We are supporting businesses to make changes to their working practices that allow for more options of digital work, contributing to positive employee wellbeing and work-life balance, whilst benefitting business too. Our research encourages businesses to implement policies and support that enable remote working, as well as sustaining trust within teams.
The workplace has adapted over time as technological development and broader societal change has led to changing ways and locations of work. In the future, we can expect to see patterns of work become more varied. Surveys suggest that many workers and their employers favour a hybrid model with workers working from home two or three days a week and working in the office for the remainder.
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What can businesses do to prepare?
Adequate resourcing is a key requirement for the successful adoption of more flexible working routines. There also needs to be an acknowledgement that not all work can be conducted remotely, or all of the time. Flexibility when applied successfully enables greater scope for nurturing, developing and retaining talent. To successfully implement flexible working policies, businesses can:
- Put in place appropriate policies and processes to support working remotely
- Establish expectations around how time is split between office and home, hours of work, and delivery of outputs
- Support those for whom working at home is difficult e.g., offer option for full in-office hours for those who find working from home difficult
- Issue good practice guidance for maintaining physical and mental health when working at home
- Provide the correct and relevant equipment to enable working at home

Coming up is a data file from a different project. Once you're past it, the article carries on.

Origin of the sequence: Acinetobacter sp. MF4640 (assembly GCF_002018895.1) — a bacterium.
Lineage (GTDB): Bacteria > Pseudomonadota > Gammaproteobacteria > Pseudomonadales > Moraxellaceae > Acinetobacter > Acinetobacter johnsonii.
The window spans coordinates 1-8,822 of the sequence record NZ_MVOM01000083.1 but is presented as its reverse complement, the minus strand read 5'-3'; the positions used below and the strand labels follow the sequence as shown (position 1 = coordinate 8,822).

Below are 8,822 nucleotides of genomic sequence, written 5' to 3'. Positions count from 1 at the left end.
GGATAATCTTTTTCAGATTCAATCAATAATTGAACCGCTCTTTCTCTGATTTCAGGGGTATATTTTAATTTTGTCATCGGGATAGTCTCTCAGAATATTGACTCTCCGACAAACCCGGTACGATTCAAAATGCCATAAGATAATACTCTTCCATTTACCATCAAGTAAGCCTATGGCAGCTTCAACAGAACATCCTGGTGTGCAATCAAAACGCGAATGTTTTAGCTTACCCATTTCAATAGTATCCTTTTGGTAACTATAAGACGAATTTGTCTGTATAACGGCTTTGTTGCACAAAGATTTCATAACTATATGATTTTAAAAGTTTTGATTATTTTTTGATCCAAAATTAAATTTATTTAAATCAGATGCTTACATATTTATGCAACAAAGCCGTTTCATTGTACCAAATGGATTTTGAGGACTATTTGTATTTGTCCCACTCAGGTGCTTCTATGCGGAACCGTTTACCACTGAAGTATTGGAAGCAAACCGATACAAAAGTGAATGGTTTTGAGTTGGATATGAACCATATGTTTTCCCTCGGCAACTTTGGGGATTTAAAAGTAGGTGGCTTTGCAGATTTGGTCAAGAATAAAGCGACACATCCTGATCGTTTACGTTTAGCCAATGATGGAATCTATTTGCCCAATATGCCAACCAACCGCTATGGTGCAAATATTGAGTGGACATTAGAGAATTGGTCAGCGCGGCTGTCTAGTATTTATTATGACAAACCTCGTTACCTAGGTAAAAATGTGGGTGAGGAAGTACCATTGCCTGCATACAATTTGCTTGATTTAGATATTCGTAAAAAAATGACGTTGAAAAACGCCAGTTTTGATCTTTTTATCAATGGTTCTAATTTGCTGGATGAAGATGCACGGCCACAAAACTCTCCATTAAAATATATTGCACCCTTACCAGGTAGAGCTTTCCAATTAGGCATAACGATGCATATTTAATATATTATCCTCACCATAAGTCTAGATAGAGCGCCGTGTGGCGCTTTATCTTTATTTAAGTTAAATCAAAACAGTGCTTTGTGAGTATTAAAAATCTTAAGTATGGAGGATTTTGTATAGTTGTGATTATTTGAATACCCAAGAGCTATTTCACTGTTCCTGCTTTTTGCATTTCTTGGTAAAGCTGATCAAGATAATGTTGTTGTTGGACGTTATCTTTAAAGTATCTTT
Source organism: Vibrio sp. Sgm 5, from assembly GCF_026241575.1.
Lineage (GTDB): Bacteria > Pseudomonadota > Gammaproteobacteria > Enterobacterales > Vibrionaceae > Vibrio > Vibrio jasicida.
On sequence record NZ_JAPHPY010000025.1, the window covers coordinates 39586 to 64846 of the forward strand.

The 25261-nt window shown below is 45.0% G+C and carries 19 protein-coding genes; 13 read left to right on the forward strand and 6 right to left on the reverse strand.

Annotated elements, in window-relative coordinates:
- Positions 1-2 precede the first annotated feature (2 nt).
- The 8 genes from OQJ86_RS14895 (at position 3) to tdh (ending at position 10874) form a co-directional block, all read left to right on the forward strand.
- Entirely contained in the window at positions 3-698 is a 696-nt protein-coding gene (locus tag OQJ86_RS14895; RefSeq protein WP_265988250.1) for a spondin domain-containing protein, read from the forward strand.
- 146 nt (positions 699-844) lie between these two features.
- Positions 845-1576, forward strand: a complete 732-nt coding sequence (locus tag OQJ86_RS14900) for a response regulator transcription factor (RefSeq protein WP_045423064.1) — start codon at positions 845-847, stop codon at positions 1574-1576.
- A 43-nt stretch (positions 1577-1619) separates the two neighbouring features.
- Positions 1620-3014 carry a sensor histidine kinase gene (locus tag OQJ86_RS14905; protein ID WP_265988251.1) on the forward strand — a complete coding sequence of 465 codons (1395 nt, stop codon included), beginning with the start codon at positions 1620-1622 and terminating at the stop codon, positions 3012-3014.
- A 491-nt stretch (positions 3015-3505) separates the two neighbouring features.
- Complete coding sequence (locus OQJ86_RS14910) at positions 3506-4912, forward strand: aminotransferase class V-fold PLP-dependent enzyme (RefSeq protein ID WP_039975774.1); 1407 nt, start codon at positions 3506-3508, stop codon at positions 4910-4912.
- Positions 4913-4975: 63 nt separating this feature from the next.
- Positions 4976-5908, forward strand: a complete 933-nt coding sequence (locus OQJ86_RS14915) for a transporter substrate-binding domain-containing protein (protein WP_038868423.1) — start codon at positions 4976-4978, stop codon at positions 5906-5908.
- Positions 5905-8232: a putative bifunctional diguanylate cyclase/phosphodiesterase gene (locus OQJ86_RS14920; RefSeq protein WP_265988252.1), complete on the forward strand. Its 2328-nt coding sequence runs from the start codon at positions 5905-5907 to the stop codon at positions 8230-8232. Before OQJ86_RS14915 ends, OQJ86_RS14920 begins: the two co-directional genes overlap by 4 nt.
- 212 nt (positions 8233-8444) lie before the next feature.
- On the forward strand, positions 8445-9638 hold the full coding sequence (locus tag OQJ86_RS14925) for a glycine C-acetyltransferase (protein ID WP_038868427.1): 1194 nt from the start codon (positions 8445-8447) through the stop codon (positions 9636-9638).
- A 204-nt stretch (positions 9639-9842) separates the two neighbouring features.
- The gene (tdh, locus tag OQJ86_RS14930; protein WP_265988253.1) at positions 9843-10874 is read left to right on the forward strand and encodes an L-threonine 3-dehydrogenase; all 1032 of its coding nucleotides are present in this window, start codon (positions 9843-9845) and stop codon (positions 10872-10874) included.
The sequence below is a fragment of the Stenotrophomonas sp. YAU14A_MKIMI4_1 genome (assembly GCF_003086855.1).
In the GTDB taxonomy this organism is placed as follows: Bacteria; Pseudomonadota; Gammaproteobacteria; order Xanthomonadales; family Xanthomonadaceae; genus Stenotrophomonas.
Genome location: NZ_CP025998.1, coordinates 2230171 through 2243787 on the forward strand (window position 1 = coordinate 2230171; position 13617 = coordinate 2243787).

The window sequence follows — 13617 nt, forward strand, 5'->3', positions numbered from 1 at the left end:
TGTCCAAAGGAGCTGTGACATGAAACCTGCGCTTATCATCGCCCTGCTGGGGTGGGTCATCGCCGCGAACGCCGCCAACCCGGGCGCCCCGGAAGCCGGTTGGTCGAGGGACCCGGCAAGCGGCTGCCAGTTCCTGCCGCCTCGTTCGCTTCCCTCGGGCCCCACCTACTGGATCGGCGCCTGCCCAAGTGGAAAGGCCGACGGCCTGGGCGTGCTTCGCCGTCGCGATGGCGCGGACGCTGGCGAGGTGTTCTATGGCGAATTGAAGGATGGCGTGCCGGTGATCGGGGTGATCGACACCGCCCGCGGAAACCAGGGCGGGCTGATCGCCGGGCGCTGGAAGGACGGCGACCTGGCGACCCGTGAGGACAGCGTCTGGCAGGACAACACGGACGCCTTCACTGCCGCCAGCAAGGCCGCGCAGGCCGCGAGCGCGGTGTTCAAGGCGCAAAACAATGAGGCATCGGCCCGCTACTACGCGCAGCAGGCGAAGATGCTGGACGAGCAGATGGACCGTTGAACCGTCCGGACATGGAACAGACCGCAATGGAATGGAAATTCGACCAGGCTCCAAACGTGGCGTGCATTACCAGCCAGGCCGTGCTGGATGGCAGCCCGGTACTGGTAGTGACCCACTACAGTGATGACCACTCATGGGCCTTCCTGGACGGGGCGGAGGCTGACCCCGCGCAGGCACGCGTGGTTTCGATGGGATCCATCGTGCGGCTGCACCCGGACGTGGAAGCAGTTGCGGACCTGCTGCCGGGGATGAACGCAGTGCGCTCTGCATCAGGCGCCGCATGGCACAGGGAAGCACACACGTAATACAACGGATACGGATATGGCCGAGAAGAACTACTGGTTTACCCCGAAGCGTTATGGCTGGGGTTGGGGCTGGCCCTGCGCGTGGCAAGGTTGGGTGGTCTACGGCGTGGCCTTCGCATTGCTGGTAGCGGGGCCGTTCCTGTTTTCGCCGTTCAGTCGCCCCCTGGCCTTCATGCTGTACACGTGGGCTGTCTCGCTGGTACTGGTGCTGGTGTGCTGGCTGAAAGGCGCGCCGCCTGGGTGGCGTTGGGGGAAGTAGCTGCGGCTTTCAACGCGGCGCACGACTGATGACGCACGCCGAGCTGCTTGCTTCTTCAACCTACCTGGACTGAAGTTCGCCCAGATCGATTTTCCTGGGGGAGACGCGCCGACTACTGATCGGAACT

- Meet some of employee costs of adapting their home to create a suitable workspace, especially where the home is used more frequently
- Establish social and work-focused connections within teams via regular formal and informal meetings
Hybrid Working Beyond COVID-19: Research findings and recommendations for implementing hybrid working
Dr Holly Birkett, Dr Sarah Forbes and Gary Jackson
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Why should businesses support change?
Working at home is associated with higher levels of productivity and employee job/leisure satisfaction. It allows us to avoid the regular commute, often cited as one of the least appreciated daily activities, and this of course has wider societal benefits in regards to reductions in the environmental impacts of transport.
Working at home can also increase inclusivity, as it offers enhanced accessibility for workers who may find employment in standard workplace environments difficult e.g. due to caring responsibilities or disability. Organisations, meanwhile, can additionally benefit from cost reduction, as they are able to reduce the size of, or close, workplaces.
However, if working from home one or two days a week becomes the new normal there will be substantial outcomes for communities. There will be a shift in demand from city centre services like coffee shops or gyms near offices, to local high streets near people’s homes. This shift, the ‘zoomshock’, also has the potential to cause substantial numbers of firm failures and job losses in city centres but create opportunities in suburban and rural locations, as the economy adjusts to this change.
There also needs to be a clear acknowledgement in organizational policy, practice and communications, that not all work can be conducted remotely, or all of the time. Businesses should develop policies with flexibility in mind, and also the diverse needs of their workforce, some workers will lack adequate space and circumstance to work remotely, while working remotely may open up new opportunities for others to engage in paid work who face difficulties doing so otherwise e.g. carers, those with disabilities. Overall, flexibility when applied successfully enables greater scope for nurturing, developing and retaining talent, but compromise and change needs to be considered in implementation.
Looking ahead: The Future Business District Study and the Future of the Office
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